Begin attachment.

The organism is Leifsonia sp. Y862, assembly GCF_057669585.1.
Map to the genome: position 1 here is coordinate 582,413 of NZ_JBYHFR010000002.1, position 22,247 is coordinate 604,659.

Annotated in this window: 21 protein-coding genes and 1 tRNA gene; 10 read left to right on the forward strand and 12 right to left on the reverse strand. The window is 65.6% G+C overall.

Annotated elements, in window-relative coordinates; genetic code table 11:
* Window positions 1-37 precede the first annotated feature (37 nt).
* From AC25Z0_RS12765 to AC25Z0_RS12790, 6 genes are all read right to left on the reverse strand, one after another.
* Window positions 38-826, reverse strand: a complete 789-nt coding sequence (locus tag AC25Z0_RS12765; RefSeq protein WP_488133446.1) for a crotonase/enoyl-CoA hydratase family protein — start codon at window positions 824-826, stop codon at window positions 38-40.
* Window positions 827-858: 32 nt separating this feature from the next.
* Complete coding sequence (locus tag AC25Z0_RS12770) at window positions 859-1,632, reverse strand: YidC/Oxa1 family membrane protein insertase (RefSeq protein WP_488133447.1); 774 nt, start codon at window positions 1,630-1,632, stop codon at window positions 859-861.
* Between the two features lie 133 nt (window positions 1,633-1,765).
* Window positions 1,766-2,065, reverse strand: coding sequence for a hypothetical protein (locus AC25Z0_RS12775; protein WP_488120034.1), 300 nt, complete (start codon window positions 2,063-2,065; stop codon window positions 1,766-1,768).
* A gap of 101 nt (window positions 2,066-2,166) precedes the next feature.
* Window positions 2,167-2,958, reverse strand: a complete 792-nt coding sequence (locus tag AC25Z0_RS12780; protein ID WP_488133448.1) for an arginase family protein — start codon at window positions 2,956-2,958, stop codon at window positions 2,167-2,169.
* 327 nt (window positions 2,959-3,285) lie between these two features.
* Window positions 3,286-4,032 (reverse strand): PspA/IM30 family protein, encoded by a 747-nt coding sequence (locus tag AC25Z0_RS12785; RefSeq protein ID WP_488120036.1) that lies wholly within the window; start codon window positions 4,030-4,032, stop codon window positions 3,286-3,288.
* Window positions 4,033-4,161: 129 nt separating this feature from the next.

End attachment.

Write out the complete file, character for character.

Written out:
The organism is Leifsonia sp. Y862, assembly GCF_057669585.1.
Map to the genome: position 1 here is coordinate 582,413 of NZ_JBYHFR010000002.1, position 22,247 is coordinate 604,659.

Annotated in this window: 21 protein-coding genes and 1 tRNA gene; 10 read left to right on the forward strand and 12 right to left on the reverse strand. The window is 65.6% G+C overall.

Annotated elements, in window-relative coordinates; genetic code table 11:
* Window positions 1-37 precede the first annotated feature (37 nt).
* From AC25Z0_RS12765 to AC25Z0_RS12790, 6 genes are all read right to left on the reverse strand, one after another.
* Window positions 38-826, reverse strand: a complete 789-nt coding sequence (locus tag AC25Z0_RS12765; RefSeq protein WP_488133446.1) for a crotonase/enoyl-CoA hydratase family protein — start codon at window positions 824-826, stop codon at window positions 38-40.
* Window positions 827-858: 32 nt separating this feature from the next.
* Complete coding sequence (locus tag AC25Z0_RS12770) at window positions 859-1,632, reverse strand: YidC/Oxa1 family membrane protein insertase (RefSeq protein WP_488133447.1); 774 nt, start codon at window positions 1,630-1,632, stop codon at window positions 859-861.
* Between the two features lie 133 nt (window positions 1,633-1,765).
* Window positions 1,766-2,065, reverse strand: coding sequence for a hypothetical protein (locus AC25Z0_RS12775; protein WP_488120034.1), 300 nt, complete (start codon window positions 2,063-2,065; stop codon window positions 1,766-1,768).
* A gap of 101 nt (window positions 2,066-2,166) precedes the next feature.
* Window positions 2,167-2,958, reverse strand: a complete 792-nt coding sequence (locus tag AC25Z0_RS12780; protein ID WP_488133448.1) for an arginase family protein — start codon at window positions 2,956-2,958, stop codon at window positions 2,167-2,169.
* 327 nt (window positions 2,959-3,285) lie between these two features.
* Window positions 3,286-4,032 (reverse strand): PspA/IM30 family protein, encoded by a 747-nt coding sequence (locus tag AC25Z0_RS12785; RefSeq protein ID WP_488120036.1) that lies wholly within the window; start codon window positions 4,030-4,032, stop codon window positions 3,286-3,288.
* Window positions 4,033-4,161: 129 nt separating this feature from the next.